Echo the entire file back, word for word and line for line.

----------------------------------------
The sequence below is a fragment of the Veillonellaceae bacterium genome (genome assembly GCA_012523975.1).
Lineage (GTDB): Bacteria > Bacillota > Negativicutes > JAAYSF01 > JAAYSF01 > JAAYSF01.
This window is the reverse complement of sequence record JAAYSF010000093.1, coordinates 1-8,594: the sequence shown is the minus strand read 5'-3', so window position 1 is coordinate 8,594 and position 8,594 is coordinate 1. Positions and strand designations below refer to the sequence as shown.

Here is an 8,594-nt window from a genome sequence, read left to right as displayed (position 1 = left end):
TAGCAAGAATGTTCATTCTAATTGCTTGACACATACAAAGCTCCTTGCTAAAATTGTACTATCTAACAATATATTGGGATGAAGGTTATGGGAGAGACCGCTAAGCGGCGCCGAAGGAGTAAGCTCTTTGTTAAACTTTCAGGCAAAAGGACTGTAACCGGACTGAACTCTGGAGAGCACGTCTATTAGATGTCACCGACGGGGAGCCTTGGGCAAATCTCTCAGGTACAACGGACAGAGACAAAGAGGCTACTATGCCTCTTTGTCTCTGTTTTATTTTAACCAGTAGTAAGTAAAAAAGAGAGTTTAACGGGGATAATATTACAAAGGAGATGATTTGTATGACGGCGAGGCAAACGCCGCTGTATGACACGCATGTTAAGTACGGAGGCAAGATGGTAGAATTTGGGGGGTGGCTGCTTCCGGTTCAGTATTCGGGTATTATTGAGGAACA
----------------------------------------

The sequence below is a fragment of the Veillonellaceae bacterium genome (genome assembly GCA_012523975.1).
Lineage (GTDB): Bacteria > Bacillota > Negativicutes > JAAYSF01 > JAAYSF01 > JAAYSF01.
This window is the reverse complement of sequence record JAAYSF010000093.1, coordinates 1-8,594: the sequence shown is the minus strand read 5'-3', so window position 1 is coordinate 8,594 and position 8,594 is coordinate 1. Positions and strand designations below refer to the sequence as shown.

Here is an 8,594-nt window from a genome sequence, read left to right as displayed (position 1 = left end):
TAGCAAGAATGTTCATTCTAATTGCTTGACACATACAAAGCTCCTTGCTAAAATTGTACTATCTAACAATATATTGGGATGAAGGTTATGGGAGAGACCGCTAAGCGGCGCCGAAGGAGTAAGCTCTTTGTTAAACTTTCAGGCAAAAGGACTGTAACCGGACTGAACTCTGGAGAGCACGTCTATTAGATGTCACCGACGGGGAGCCTTGGGCAAATCTCTCAGGTACAACGGACAGAGACAAAGAGGCTACTATGCCTCTTTGTCTCTGTTTTATTTTAACCAGTAGTAAGTAAAAAAGAGAGTTTAACGGGGATAATATTACAAAGGAGATGATTTGTATGACGGCGAGGCAAACGCCGCTGTATGACACGCATGTTAAGTACGGAGGCAAGATGGTAGAATTTGGGGGGTGGCTGCTTCCGGTTCAGTATTCGGGTATTATTGAGGAACA